Giants and Toys: Dehumanizing Effects of Consumerism and Mass Production

           “Giants and Toys,” an avant garde film directed by Masumura Yasuzo, is a satirical  depiction of post-war Japan’s period of substantial economic growth during the 1950’s. As a consequence, mass corporate culture and idol culture emerges, in which companies hire a star to sell their products. In “Giants and Toys,” the World Company chooses Kyoko, a quirky girl, to be the star of their Space Age Campaign to sell their caramels. The three caramel companies live in such a competitive environment that requires them to dedicate all of their efforts into making a huge profit by selling the most candy. Masumura Yasuzo criticizes this consumerist culture by portraying the dehumanizing effects it has on the characters of this movie.

A Crowd of Worker with No Individuality

A Crowd of Worker with No Individuality

In this first screenshot, Masumura Yasuzo portrays the people of the corporations on their way to work. All of the workers are primarily clad in the same uniform: a black suit, white shirt and a tie. Yousuke Nishi, one of the protagonists of this film, is briefly noticeable until the director zooms out of the shot, displaying the dozens of corporate workers. In this long shot, Nishi becomes lost in the crowd, which indicates his insignificance in the corporate world. To the leaders of the big corporations, he is simply a tool to be used to gain profit and success to the company. He therefore becomes dehumanized as a consequence of corporate cultures.

One of the first images the audience sees of Kyoko is a photo of her in the middle of stretching. The photo appears youthful and organic, showing off Kyoko’s personality. However, the image soon turns into two images, four images, and then continues to replicate itself into what seems like an infinite amount of copies.

Kyoko's image being mass produced.

Kyoko’s image being mass produced.

The perpetual copying of her image echoes the pop art by American artist Andy Warhol featuring Marilyn Monroe, who was also a pop culture icon. This first image enforces the idea that Kyoko is being objectified for the purpose of promoting the product that World Company wants to sell. The development of the multiple images of Kyoko alludes to one of the major themes of mass culture- more is always better. More pictures of their star leads to more people demanding caramels, which contributes to more profit. However, as this image of Kyoko constantly replicates, it becomes difficult to notice any distinct features that show off her unique identity. This process of mass replication of Kyoko’s image results in the loss of her identity and individualism. It also parallels her journey in the film, because her transformation into a star results in the loss of her individuality. She becomes just like any other icon, being used for the success and profit of the corporation.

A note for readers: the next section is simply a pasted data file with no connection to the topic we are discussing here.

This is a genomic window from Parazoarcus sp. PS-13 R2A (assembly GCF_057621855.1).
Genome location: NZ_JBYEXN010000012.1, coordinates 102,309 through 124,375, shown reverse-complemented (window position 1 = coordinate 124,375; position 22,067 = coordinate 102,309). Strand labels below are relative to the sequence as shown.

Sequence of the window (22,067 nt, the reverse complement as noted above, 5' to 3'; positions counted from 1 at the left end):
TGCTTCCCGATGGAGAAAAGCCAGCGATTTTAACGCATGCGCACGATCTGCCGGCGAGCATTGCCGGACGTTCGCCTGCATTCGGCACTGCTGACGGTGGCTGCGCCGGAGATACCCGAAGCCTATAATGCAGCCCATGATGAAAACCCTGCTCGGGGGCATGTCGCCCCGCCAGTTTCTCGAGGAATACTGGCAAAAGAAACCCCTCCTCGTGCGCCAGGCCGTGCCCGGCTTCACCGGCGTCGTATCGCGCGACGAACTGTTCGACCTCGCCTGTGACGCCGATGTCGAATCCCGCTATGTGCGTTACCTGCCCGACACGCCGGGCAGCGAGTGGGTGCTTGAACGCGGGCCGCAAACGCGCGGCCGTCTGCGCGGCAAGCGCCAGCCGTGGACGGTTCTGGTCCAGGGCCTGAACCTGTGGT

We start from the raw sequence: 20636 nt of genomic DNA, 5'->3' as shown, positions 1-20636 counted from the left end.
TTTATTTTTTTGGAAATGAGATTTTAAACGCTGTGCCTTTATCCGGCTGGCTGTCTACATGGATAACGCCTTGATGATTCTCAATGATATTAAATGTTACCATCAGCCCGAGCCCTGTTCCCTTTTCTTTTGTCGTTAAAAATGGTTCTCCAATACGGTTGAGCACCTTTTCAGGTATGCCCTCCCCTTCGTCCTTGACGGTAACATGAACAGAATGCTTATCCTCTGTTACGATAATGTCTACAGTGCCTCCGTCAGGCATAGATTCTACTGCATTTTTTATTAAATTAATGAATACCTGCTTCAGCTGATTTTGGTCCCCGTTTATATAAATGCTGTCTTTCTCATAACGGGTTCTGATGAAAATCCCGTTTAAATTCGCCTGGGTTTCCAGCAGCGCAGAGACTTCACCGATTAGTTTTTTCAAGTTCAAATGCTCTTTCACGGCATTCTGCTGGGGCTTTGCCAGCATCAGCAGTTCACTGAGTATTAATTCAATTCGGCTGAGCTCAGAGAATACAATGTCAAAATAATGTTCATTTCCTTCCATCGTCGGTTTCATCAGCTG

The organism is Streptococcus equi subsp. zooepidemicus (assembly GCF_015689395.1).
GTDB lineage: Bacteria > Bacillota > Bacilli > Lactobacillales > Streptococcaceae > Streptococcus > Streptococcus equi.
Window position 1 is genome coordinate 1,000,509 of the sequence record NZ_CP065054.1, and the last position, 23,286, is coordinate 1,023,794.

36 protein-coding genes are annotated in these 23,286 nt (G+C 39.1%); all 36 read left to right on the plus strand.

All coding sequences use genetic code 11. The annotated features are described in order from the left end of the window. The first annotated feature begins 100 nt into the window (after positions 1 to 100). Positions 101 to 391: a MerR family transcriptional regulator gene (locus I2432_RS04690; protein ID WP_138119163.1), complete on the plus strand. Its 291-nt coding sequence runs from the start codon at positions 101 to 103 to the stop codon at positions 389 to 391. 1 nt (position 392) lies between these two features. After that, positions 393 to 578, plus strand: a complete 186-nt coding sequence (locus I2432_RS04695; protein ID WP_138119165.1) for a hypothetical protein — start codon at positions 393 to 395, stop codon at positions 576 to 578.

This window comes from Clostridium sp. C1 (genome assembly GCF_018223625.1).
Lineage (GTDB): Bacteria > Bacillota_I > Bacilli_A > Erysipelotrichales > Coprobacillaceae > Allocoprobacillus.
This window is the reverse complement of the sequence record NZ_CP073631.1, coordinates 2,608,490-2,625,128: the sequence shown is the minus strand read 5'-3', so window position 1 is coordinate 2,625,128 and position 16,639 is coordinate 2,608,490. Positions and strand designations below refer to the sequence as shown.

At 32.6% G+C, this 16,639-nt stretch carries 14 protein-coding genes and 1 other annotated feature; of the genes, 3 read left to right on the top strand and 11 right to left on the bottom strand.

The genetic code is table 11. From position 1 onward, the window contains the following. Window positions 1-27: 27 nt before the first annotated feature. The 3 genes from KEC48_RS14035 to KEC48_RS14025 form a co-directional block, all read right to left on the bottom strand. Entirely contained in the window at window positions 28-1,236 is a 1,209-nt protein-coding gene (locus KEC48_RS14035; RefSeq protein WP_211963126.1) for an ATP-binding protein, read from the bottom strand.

Kyoko’s photographer tells a reporter about her tadpoles.

Kyoko’s photographer tells a reporter about her tadpoles.

This screenshot from the film shows one of the many unique qualities that Kyoko had before she lost her identity and became a run of the mill pop icon. At the beginning of the film, Kyoko’s character could be described as being a modest girl who cares for her younger siblings by working with a taxi company. She also owns several pet tadpoles, a fact that her photographer marks as the only thing distinguishing her from other girls. This description implies that the tadpoles are symbolic of Kyoko’s character before she got swept away by fame and idol culture. When Kyoko is promoting the company, she has to undergo a radical makeover in order to boost World Company’s prestige and reputation. Besides her physical appearance, she has to lie about her family and private life in order to maintain her image as a popular icon. For example, she must lie about spending her wages on herself, since World Company’s spokesperson cannot be perceived as greedy. As time passes and Kyoko lets the fame change her character, the tadpoles gradually begin to die off. This is a symbolic representation of Kyoko’s transformation into a commodity that World Company uses to amass money.

Therefore, Masumura Yasuzo harshly criticizes the corporate and icon culture of the 1950’s in “Giants and Toys.” By displaying how the attitudes and actions of the greedy corporations of the 1950’s were based mainly on making the most profit, he emphasizes the theme of the dehumanizing effects of a mass production society. Kyoko started out as a charismatic, quirky girl, yet by the conclusion of the film, she has been manufactured by the corporations into a mouthpiece with no individuality, existing solely to benefit the company’s reputation and finances.


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